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The LGBTQ media boom

Generation Z are pushing for true inclusivity in the media

“As the ranks of LGBTQ+ people grow, we no longer feel that our ideas, our style, our creative expression, and our interests should be viewed as fringe — they never were.” So reads the manifesto of Them – Condé Nast’s newly announced multi-platform publication and community hub unpicking style, politics and contemporary debates through a LGBTQ lens. Headed by 26-year-old wunderkind Philip Picardi of Teen Vogue and Allure, Them affirms the seismic shift into inclusive content creation. Queer is now firmly on the agenda, and it’s here to stay.

Undoubtedly, Generation Z’s relentless social influence has played an enormous part in overhauling the media landscape. Open-minded and armed with immeasurable social media clout, young adults and teens are appealing for authentically diverse and intersectional coverage from platforms large and small, as echoed by Picardi in conversation with Business of Fashion earlier this month. “Young people are dominating our culture and they’re going to shape it in a way that we really aren’t expecting, particularly in matters of gender and sexuality,” he said.

Last year, a study covered by Broadly found that 52% of American Gen Z’s don’t identify as exclusively heterosexual. A similar finding was found on UK shores too, where the Independent reported younger generations as far more sexually fluid than their older counterparts, with one in ten 16-22 year olds identifying as bisexual. Voices that reflect this new blueprint are key to sating the growing appetite for stories that span the spectrum of gender as young people expand beyond the social constructs imposed upon them.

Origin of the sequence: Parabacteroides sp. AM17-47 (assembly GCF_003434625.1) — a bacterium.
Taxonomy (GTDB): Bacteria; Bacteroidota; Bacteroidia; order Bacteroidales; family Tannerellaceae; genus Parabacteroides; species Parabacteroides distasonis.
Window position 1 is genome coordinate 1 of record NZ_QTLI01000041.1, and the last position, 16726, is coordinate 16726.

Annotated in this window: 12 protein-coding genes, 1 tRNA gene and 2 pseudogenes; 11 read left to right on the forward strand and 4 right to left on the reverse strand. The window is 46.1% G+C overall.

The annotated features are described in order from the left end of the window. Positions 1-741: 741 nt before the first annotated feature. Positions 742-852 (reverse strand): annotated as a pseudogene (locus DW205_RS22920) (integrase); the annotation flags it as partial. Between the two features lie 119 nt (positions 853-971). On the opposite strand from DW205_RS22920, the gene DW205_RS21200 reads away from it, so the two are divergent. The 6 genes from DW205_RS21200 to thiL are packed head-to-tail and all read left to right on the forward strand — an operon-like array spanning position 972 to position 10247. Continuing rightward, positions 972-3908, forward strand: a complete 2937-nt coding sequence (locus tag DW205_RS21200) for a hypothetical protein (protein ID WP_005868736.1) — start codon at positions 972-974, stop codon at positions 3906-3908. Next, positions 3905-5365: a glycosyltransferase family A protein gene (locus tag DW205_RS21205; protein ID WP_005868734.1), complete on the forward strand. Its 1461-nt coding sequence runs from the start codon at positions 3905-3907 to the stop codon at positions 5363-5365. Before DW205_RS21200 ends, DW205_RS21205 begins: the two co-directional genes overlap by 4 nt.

A plethora of smaller scale independent magazines, zines and platforms are curating their own LGBTQ audiences, tailoring their content for specific queer demographics too. Take Cause and Effect, an annual London-based hardback championing marginalised voices across fashion and culture, or New York based-queer arts magazine Girls Like Us whose tag line ‘more or less female’ eschews conventional womanhood and femininity.

Grindr's new 'Into' online magazine, Girls Like Us and Hello Mr

In a bid to foster new talent, Hello Mr - the five-year-strong culture magazine for ‘men who date men’- will be mentoring budding publishers as part of it’s new residency programme. New zine ideas will receive mentorship by the editorial team before its printed as a supplement within Hello Mr issues. Elsewhere, gay dating app Grindr has launched Into, an LGBTQ online magazine spanning interviews, photography and video, led by Wonderland magazine’s production manager Oly Innes.

Thoughtful and genuine consideration for all identities and orientations is the key; it seems, to thriving in the contemporary digital and printed landscape.

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